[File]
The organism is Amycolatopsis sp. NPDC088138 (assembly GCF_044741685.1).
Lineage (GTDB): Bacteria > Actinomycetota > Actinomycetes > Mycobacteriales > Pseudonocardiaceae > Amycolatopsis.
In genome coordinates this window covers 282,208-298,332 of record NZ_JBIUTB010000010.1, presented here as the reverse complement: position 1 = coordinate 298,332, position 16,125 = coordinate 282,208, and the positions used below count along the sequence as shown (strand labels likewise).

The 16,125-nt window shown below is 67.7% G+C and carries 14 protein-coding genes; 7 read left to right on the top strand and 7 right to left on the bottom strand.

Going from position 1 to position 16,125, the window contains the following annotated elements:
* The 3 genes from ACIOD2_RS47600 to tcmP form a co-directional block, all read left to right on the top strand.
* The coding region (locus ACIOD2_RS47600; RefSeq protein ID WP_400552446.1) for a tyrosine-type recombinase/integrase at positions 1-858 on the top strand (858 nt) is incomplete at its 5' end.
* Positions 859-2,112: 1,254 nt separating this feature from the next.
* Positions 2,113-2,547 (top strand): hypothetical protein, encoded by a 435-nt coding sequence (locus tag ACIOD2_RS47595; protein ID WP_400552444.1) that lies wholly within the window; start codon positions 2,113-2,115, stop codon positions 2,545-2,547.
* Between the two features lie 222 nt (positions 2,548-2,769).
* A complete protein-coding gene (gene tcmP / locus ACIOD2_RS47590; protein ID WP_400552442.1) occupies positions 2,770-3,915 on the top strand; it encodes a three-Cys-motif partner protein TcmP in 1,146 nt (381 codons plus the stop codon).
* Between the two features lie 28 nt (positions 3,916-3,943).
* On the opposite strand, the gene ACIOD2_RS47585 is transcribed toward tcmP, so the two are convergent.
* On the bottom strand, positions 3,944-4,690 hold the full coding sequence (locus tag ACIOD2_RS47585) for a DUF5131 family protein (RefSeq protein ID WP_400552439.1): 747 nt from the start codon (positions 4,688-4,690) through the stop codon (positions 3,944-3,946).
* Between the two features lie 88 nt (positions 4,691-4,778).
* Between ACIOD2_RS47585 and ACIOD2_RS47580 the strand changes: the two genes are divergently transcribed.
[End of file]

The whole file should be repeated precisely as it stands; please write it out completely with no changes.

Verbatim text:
The organism is Amycolatopsis sp. NPDC088138 (assembly GCF_044741685.1).
Lineage (GTDB): Bacteria > Actinomycetota > Actinomycetes > Mycobacteriales > Pseudonocardiaceae > Amycolatopsis.
In genome coordinates this window covers 282,208-298,332 of record NZ_JBIUTB010000010.1, presented here as the reverse complement: position 1 = coordinate 298,332, position 16,125 = coordinate 282,208, and the positions used below count along the sequence as shown (strand labels likewise).

The 16,125-nt window shown below is 67.7% G+C and carries 14 protein-coding genes; 7 read left to right on the top strand and 7 right to left on the bottom strand.

Going from position 1 to position 16,125, the window contains the following annotated elements:
* The 3 genes from ACIOD2_RS47600 to tcmP form a co-directional block, all read left to right on the top strand.
* The coding region (locus ACIOD2_RS47600; RefSeq protein ID WP_400552446.1) for a tyrosine-type recombinase/integrase at positions 1-858 on the top strand (858 nt) is incomplete at its 5' end.
* Positions 859-2,112: 1,254 nt separating this feature from the next.
* Positions 2,113-2,547 (top strand): hypothetical protein, encoded by a 435-nt coding sequence (locus tag ACIOD2_RS47595; protein ID WP_400552444.1) that lies wholly within the window; start codon positions 2,113-2,115, stop codon positions 2,545-2,547.
* Between the two features lie 222 nt (positions 2,548-2,769).
* A complete protein-coding gene (gene tcmP / locus ACIOD2_RS47590; protein ID WP_400552442.1) occupies positions 2,770-3,915 on the top strand; it encodes a three-Cys-motif partner protein TcmP in 1,146 nt (381 codons plus the stop codon).
* Between the two features lie 28 nt (positions 3,916-3,943).
* On the opposite strand, the gene ACIOD2_RS47585 is transcribed toward tcmP, so the two are convergent.
* On the bottom strand, positions 3,944-4,690 hold the full coding sequence (locus tag ACIOD2_RS47585) for a DUF5131 family protein (RefSeq protein ID WP_400552439.1): 747 nt from the start codon (positions 4,688-4,690) through the stop codon (positions 3,944-3,946).
* Between the two features lie 88 nt (positions 4,691-4,778).
* Between ACIOD2_RS47585 and ACIOD2_RS47580 the strand changes: the two genes are divergently transcribed.